13 Ways is an on ongoing creative project that was launched in 2011, by td Whittle and Sandra Peterson Ramirez. The central theme of the series is a simple one: the stories have been inspired by the photos which accompany them, and they provide an imagined context for – or a particular interpretation of – those photos. Some of the tales are brief vignettes, while others are more fully-developed narratives. The literary styles and subjects vary enormously from story to story, invoking realism, suspense, fantasy, and modern Gothic.


Here’s how to access the 13 Ways stories:

  • To read the stories that are available here on our site, click on the first link under Categories on our sidebar. 
  • To read our first published collection, featuring sixteen tales from our 13 Ways series, click on the cover image of our book, which is at the top of our sidebar. As of August 2013, the book is available in Kindle format from Amazon. (If you do not own a Kindle, you can download the application for free here, to read on your iPad, laptop, PC, etc.).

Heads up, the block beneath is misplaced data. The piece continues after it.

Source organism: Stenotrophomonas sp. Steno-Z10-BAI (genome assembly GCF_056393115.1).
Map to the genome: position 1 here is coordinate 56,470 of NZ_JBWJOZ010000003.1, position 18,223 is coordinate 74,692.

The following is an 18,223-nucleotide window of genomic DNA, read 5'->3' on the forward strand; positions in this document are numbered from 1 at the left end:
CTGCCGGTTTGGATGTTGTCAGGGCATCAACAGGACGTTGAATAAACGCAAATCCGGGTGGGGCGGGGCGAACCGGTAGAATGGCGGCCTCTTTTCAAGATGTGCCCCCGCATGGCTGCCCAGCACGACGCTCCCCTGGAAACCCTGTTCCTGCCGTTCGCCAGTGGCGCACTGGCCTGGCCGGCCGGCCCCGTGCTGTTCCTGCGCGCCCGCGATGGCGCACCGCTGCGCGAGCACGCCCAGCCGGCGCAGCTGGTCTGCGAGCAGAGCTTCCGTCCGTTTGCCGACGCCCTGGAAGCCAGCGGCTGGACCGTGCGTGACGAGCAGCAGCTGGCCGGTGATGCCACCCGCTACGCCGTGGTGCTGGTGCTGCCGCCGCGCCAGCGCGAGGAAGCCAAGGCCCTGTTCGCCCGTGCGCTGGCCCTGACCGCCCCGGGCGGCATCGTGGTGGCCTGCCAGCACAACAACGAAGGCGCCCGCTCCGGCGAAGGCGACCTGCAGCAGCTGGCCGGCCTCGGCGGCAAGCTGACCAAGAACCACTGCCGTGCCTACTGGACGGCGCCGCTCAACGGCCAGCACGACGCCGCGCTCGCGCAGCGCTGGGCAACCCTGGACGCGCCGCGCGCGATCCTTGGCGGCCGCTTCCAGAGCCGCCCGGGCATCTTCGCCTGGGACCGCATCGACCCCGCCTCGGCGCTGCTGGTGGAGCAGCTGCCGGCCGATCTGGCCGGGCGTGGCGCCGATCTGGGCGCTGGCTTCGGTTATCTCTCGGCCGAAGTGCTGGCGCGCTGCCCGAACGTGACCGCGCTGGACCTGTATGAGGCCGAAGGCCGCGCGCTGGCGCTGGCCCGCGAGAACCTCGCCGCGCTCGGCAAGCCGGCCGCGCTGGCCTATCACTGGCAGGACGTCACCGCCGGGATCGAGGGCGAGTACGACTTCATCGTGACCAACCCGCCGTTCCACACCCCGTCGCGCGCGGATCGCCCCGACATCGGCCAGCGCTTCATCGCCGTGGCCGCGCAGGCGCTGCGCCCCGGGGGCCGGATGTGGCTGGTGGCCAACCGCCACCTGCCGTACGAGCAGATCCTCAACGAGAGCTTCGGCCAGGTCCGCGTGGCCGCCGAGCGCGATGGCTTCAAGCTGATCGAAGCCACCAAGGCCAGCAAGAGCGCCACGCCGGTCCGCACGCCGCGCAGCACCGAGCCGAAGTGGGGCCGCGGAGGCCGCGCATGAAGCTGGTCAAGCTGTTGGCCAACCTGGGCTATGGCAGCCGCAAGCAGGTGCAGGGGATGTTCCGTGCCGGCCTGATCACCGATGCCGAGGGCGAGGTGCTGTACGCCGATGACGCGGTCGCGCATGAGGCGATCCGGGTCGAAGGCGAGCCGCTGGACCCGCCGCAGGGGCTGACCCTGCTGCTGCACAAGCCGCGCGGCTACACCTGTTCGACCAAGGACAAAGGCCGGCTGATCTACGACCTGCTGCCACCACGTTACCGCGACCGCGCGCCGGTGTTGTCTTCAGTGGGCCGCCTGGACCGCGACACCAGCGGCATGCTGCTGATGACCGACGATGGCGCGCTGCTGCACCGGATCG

• There is a paperback version of the book, too, available for purchase through Amazon CreateSpace.

For readers who prefer to access the stories via our website, the series will remain here and we will continue to add to it. However, please be aware that there are some stories in the book that are not on the site, and vice versa.

With the title of our series, 13 Ways, we pay homage to the Wallace Stevens poem Thirteen Ways of Looking at a Blackbird:

I know noble accents
And lucid, inescapable rhythms;
But I know, too,
That the blackbird is involved
In what I know.

(Stanza VIII)

A note on grammar and style: We have used different spellings, vocabulary, verb conjugation, punctuation, and idioms in our stories, depending upon where they are set. One of us lives in Australia, and the other in the U.S. The stories take place in both countries, as well as in the far countries of imagination, which may borrow language from anywhere. Australia largely takes its cues from the UK on grammar and spelling; but it has developed, too, its own terminology and colloquialisms over the decades, which are quite distinctive.